One in ten women refuse to let their partner see them without makeup
50% of women would much rather have some makeup on than not
One in three women will not be seen in public without makeup
So says a poll by Superdrug of 3,000 women, reported on by Yahoo’s Shine. Yahoo isn’t my favorite information source, but my mom sent me this article and said, “blog?” I sometimes still do what my mother tells me do.
Superdrug is a makeup supplier. I’m sure they want women to want to wear makeup. I imagine them on the phone with survey participants, going, “So how weird and ugly would you feel without ANY makeup to cover your pimples and wrinkles? Really ugly, right? I mean, who wouldn’t? Yeah, that’s what I thought.”
But even if Superdrug told women they’d win a thousand lipsticks if they answered that they would kill themselves on the day they woke up to no makeup in the bathroom cabinet, makeup is still a big deal. And women definitely do feel like they can’t live without it. I’ve seen it with my own eyes. I’ve talked about it for No Makeup Week, and when I tried to figure out if I had a beauty routine, like Beauty Schooled.
I’ve gone through phases of trying to wear makeup, failing hilariously and dramatically, and giving up. I had a little on at my wedding, but seriously, it was a little. I think some lipgloss and mascara.
But no matter how bad I am at remembering to care about makeup or applying it when I do remember to care, I know that I live in a world of women who are makeup experts. Who will not go outside without a lot of it on their faces. Or who wear it creatively, as a part of their outfits. And so I have to keep writing about it, when articles like these are sent to me by my mom, because I have to keep trying to understand. And I have to keep being surprised all over again, that this is even a thing.
I thought about it being a thing when I walked by Sephora in Times Square the other day. Every time I see that place, I can’t believe they need such a big store for such tiny merchandise. I mean, really, there is no good reason to have a choice of 22,000 different sticks of eyeliner. I got overwhelmed in Duane Read, when I decided to buy some mascara (mine was several years old and had given me some sort of weird, weepy allergic reaction the last time I used it).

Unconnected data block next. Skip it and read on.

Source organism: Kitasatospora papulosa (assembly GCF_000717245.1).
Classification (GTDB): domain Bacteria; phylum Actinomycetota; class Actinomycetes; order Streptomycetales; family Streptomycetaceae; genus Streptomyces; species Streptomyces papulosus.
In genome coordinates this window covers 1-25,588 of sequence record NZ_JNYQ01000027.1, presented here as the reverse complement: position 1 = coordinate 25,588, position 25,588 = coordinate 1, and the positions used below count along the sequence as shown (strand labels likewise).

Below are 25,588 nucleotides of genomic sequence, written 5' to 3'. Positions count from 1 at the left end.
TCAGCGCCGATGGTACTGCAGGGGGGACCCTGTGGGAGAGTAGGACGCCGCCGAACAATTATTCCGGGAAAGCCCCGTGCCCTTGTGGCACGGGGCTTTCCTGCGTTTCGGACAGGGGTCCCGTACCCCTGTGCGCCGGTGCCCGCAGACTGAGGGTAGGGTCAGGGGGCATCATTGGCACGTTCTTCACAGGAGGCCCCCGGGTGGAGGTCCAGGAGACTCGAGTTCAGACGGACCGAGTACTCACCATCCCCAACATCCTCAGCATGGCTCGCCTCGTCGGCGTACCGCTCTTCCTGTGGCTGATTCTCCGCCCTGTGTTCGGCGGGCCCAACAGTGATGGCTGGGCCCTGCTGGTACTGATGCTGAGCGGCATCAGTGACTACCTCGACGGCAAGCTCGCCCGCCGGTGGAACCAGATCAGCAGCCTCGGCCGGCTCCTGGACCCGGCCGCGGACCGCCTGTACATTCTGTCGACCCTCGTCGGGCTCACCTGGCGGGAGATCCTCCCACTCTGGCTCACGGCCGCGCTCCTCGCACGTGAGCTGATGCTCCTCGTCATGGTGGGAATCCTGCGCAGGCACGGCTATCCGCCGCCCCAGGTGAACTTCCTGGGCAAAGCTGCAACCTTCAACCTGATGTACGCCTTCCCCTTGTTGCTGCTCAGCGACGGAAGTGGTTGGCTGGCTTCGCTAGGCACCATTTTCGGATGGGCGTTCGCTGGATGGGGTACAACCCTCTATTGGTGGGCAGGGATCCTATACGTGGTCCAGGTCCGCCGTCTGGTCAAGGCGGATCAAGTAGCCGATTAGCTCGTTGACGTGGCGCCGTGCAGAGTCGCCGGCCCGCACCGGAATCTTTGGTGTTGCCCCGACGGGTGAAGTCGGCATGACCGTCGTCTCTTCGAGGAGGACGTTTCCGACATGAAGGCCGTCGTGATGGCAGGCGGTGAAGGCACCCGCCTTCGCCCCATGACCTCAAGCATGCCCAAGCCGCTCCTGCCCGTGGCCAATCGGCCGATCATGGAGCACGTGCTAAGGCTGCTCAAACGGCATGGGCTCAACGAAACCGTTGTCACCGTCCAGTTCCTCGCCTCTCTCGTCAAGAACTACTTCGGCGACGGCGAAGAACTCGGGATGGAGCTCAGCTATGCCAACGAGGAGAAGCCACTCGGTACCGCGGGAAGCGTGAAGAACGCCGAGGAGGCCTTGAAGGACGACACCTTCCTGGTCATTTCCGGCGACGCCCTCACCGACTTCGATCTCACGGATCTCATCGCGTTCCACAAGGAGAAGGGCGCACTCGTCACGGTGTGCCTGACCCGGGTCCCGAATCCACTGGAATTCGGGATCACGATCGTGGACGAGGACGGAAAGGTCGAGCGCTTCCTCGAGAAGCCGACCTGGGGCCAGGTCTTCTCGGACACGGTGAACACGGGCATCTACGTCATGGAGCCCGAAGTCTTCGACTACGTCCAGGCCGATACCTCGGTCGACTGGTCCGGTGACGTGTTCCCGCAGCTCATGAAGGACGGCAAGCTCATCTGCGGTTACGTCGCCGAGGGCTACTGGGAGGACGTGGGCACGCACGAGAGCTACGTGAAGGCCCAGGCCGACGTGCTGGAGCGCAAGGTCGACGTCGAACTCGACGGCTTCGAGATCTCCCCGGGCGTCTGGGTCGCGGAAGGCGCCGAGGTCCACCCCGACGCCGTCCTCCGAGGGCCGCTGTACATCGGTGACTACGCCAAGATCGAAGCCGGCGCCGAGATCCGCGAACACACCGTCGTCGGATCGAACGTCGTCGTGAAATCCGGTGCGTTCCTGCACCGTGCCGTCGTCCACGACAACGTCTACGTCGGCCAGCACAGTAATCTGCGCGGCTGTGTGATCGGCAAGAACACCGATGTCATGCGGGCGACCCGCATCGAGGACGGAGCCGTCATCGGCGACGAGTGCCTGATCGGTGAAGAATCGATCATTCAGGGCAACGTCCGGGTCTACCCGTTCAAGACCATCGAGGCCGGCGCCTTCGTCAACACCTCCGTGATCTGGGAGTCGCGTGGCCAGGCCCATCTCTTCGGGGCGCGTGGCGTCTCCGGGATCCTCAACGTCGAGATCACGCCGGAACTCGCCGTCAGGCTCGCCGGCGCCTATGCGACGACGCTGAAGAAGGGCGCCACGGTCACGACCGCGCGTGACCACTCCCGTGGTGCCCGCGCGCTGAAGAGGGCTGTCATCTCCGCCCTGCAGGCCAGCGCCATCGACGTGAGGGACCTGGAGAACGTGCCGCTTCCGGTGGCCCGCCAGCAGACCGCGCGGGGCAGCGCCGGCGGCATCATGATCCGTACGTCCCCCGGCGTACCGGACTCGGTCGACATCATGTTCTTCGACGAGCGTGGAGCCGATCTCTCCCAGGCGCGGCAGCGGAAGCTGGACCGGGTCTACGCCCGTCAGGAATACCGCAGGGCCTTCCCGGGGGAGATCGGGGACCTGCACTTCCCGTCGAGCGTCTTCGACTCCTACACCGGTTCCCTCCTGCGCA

(this actually frightens me. source)
Just how feathery was I looking for my eyelashes to be? How suggestively dark? What shade of black? Charcoal wing? Bold ebony? Darkest midnight? Each sleek vial claimed to do something magical. “Thick, voluminous, truly intense lashes, this mascara plumps each lash to maximum fullness.” My eyelashes had the potential to be truly intense. Part of me couldn’t believe I’d let them miss out for so long, at minimum fullness.
Bear, who looks miserable after two minutes in any store that doesn’t sell food or computers, was behind me, holding the water bottles we’d come for. He reached into the pink fray and plucked out a tube of mascara.
“This one,” he said. “This one is great. I love the way you look without makeup.”
“Yeah, but you’ll love me a lot more when my eyelashes are intense.”
“I doubt it.”
The mascara looked exactly the same as the last one. It didn’t make my eyes swell, though, so that was good. I wore it for three days in a row. And then once the next week. And then once two weeks after that. And not since.
(this one is very upfront about how magical it is. source)
Makeup is a habit. You have to wear it enough to get used to the way you look in it. I hear it can be artistic and fun. I’m jealous of the women who have fun with it. Every time I wear it, I feel like I just put on a tiny red dress. Like I’m doing something obvious and provocative. I feel naked with it, walking in crowds of women who feel naked without it.
Sometimes I think it says a lot about the world that men don’t (for the most part) wear makeup.
Sometimes I think it says a lot about the world that most of my friends don’t feel like they have to wear very much of it, or any at all.
Or that I see women without makeup every day.
Or that Sephoras are sprouting (lumbering) up everywhere, and they always seem to be full of customers.
Or that the average woman reportedly spends $13,000 on makeup . I’ve heard much higher estimates, too.
Or that makeup is marketed like this: “Put a lot of this on your face so that you can be the confident, independent woman you know you really are!” A Superdrug (how creepy is that name, by the way?) rep quoted in the Shine piece says, “Wearing and buying cosmetics is not about vanity. It’s about giving a woman confidence to succeed in every area of their life.”
I feel pretty confident already, actually.
* * *
Un-roast: Today I love the my hair feels when I touch the back of my head. It springs up under my fingers. It always looks good messy. Actually, I just discovered that I can give myself Wolverine hair! How cool is that? This is a long un-roast.
New post at Un-schooled, about how I wasn’t one of those homeschoolers who gamed the system.